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MT Channel Based Broker
NOTE: This doc assume the shared Knative Eventing components are installed in the
namespace. If you installed the shared Knative Eventing components in a different namespace, replace
knative-eventing with the name of that namespace. Furthermore, you have to install the
Multi Tenant Channel Based Broker.
Knative provides a Multi Tenant
Broker implementation that uses
Channels for event routing. You will need to have a Channel provider
installed, for example InMemoryChannel (for development purposes), Kafka, Nats, etc. You can choose from
list of available channels
Once you have decided which Channel(s) you want to use and have installed them, you
can configure the Broker by controlling which Channel(s) are used. You can choose
this as a cluster level default, by namespace or by a specific Broker. These are
configured by a
ConfigMap in knative-eventing namespace.
Here’s an example of a configuration that uses Kafka channel for all the
Brokers except namespace
test-broker-6 which uses InMemoryChannels. First
ConfigMaps to describe how the Channels of each type are created:
# Define how InMemoryChannels are created apiVersion: v1 kind: ConfigMap metadata: namespace: knative-eventing name: imc-channel data: channelTemplateSpec: | apiVersion: messaging.knative.dev/v1beta1 kind: InMemoryChannel
# Define how Kafka channels are created. Note we specify # extra parameters that are particular to Kakfa Channels, namely # numPartitions as well as replicationFactor. apiVersion: v1 kind: ConfigMap metadata: name: kafka-channel namespace: knative-eventing data: channelTemplateSpec: | apiVersion: messaging.knative.dev/v1alpha1 kind: KafkaChannel spec: numPartitions: 3 replicationFactor: 1
kind: ConfigMap apiVersion: v1 metadata: name: config-br-defaults namespace: knative-eventing data: default-br-config: | clusterDefault: brokerClass: MTChannelBasedBroker apiVersion: v1 kind: ConfigMap name: imc-channel namespace: knative-eventing namespaceDefaults: brokerClass: MTChannelBasedBroker test-broker-6: apiVersion: v1 kind: ConfigMap name: kafka-channel namespace: knative-eventing
Creating Broker using defaults
To create the Broker assuming above mentioned default configuration.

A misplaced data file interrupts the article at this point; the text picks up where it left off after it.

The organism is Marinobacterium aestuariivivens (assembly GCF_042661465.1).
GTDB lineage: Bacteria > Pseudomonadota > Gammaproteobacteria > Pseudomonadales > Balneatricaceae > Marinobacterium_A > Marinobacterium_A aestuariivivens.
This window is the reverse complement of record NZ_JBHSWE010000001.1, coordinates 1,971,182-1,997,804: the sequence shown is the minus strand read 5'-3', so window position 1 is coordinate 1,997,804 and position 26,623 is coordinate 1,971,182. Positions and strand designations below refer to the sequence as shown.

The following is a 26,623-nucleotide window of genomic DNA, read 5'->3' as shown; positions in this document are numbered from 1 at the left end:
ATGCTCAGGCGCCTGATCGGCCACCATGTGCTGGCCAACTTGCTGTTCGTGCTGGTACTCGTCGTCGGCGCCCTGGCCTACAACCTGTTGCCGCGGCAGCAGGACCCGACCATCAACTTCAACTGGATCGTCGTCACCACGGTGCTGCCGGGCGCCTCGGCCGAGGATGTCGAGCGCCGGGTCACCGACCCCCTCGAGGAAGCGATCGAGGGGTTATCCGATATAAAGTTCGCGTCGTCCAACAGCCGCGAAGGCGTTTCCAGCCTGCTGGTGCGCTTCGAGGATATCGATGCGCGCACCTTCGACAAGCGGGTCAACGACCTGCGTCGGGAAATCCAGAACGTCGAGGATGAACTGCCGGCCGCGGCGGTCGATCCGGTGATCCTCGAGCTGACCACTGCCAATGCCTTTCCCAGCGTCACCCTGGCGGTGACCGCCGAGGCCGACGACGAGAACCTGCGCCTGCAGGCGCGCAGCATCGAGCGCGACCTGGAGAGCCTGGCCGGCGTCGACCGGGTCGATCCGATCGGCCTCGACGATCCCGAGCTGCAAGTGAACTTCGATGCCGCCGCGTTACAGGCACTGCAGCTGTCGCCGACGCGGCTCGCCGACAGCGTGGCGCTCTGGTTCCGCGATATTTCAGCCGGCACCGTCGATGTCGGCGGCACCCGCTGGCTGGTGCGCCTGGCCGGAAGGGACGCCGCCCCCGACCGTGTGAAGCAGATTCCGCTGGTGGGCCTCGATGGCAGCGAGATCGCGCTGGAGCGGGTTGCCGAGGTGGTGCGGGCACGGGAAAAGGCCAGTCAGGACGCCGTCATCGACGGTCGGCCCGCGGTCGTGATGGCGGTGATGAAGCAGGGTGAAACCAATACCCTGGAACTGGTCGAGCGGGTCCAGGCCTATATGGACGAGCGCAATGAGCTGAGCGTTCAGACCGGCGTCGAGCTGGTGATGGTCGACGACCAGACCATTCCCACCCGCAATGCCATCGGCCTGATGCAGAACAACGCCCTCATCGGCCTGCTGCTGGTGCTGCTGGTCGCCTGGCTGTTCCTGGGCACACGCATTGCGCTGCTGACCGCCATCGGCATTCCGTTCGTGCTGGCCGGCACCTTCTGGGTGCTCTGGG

kubectl apply -f - <<EOF apiVersion: eventing.knative.dev/v1beta1 kind: Broker metadata: name: mybroker EOF
This creates a
mybroker in the
namespace. As per above configuration, it would be configured to use
kubectl -n default get broker mybroker
Creating Broker without defaults
You can also configure all aspects of your Broker by not relying on default behaviours, and just construct the entire object. For example, say you wanted to create a Broker that has a different Kafka configuration. You would first create the configuration you’d like to use, for example let’s increase the number of partitions to 10:
kubectl apply -f - <<EOF # Define how Kafka channels are created. Note we specify # extra parameters that are particular to Kakfa Channels, namely # numPartitions as well as replicationFactor. apiVersion: v1 kind: ConfigMap metadata: name: my-kafka-channel namespace: my-namespace data: channelTemplateSpec: | apiVersion: messaging.knative.dev/v1alpha1 kind: KafkaChannel spec: numPartitions: 10 replicationFactor: 1 EOF
kubectl apply -f - <<EOF apiVersion: eventing.knative.dev/v1beta1 kind: Broker metadata: name: my-other-broker namespace: my-namespace annotations: eventing.knative.dev/broker.class: MTChannelBasedBroker spec: config: apiVersion: v1 kind: ConfigMap name: my-kafka-channel namespace: my-namespace EOF
Creating Broker by Annotation
The easiest way to get Broker installed, is to annotate your namespace
default with the desired namespace):
kubectl label namespace default knative-eventing-injection=enabled
This will automatically create a
default in the
namespace. As per above configuration, it would be configured to use Kafka
kubectl -n default get broker default
Brokers created due to annotation will not be removed if you remove the
annotation. For example, if you annotate the namespace, which will then create
Broker as described above. If you now remove the annotation, the
will not be removed, you have to manually delete it.
For example, to delete the injected Broker from the foo namespace:
kubectl -n foo delete broker default
Creating Broker by Trigger Annotation
Besides the annotation of the namespace, there is an alternative approach to annotate
one of the Triggers, with
apiVersion: eventing.knative.dev/v1beta1 kind: Trigger metadata: annotations: knative-eventing-injection: enabled name: testevents-trigger0 namespace: default spec: broker: default filter: attributes: type: dev.knative.sources.ping subscriber: ref: apiVersion: serving.knative.dev/v1 kind: Service name: broker-display
However, this approach only works if the
Trigger is coupled to the default
Broker, and takes only effect
when there is no default
Broker already present.
Trigger does not delete the
Broker. With this approach the same rules from the
namespace annotation apply here.
You can find out more about delivery spec details here.
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